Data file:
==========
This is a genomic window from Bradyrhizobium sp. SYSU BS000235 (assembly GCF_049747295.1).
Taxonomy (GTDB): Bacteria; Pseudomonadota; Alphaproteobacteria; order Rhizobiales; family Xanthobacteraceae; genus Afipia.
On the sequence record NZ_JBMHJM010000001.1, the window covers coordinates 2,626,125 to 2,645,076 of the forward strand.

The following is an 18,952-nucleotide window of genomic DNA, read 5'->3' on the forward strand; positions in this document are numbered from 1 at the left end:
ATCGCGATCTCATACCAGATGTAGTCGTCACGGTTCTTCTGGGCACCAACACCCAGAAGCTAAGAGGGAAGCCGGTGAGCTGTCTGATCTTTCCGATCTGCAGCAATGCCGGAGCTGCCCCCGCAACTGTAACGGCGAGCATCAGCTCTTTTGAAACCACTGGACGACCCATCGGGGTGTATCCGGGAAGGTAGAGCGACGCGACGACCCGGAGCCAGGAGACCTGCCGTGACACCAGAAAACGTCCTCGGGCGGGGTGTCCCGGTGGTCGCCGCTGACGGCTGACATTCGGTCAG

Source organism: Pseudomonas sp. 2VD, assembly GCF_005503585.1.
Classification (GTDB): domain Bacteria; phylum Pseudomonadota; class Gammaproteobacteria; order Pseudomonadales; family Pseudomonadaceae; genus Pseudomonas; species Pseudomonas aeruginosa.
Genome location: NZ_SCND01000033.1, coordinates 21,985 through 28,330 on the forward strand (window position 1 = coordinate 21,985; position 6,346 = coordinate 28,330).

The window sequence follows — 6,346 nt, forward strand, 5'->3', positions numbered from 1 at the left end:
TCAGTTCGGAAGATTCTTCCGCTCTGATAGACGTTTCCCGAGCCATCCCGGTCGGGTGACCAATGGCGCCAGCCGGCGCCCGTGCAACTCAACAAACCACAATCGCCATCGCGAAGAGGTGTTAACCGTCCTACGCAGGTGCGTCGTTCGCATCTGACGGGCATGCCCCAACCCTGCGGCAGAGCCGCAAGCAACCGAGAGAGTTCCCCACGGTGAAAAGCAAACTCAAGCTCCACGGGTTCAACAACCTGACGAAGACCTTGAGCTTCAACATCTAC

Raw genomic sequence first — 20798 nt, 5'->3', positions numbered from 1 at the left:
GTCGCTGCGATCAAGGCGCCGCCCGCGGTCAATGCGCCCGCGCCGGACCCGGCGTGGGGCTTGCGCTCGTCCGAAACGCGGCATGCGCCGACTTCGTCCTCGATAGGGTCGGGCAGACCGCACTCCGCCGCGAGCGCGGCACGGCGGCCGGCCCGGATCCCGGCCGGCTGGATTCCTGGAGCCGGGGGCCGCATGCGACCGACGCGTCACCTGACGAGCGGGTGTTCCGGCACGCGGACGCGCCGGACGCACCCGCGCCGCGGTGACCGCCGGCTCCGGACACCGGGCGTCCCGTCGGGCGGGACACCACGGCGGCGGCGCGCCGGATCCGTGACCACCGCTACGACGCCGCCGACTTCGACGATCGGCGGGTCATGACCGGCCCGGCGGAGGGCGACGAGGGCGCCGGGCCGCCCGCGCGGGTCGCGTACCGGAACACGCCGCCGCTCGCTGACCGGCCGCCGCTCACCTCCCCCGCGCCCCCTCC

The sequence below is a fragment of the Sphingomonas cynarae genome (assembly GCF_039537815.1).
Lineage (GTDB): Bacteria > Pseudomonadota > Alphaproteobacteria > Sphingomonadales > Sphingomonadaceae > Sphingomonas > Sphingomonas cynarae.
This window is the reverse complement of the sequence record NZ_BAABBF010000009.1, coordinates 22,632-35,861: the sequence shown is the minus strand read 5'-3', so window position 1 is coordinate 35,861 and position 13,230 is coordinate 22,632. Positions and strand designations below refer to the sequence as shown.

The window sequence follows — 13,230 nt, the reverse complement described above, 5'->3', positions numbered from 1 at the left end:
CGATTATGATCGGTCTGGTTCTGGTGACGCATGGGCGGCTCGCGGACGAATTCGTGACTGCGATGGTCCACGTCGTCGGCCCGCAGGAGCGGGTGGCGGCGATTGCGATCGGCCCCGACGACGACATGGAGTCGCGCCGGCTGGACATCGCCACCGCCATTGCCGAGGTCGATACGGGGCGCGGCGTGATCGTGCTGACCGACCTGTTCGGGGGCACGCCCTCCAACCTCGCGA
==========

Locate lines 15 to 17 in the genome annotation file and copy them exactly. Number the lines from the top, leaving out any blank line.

This window is the reverse complement of the sequence record NZ_BAABBF010000009.1, coordinates 22,632-35,861: the sequence shown is the minus strand read 5'-3', so window position 1 is coordinate 35,861 and position 13,230 is coordinate 22,632. Positions and strand designations below refer to the sequence as shown.

The window sequence follows — 13,230 nt, the reverse complement described above, 5'->3', positions numbered from 1 at the left end:
CGATTATGATCGGTCTGGTTCTGGTGACGCATGGGCGGCTCGCGGACGAATTCGTGACTGCGATGGTCCACGTCGTCGGCCCGCAGGAGCGGGTGGCGGCGATTGCGATCGGCCCCGACGACGACATGGAGTCGCGCCGGCTGGACATCGCCACCGCCATTGCCGAGGTCGATACGGGGCGCGGCGTGATCGTGCTGACCGACCTGTTCGGGGGCACGCCCTCCAACCTCGCGA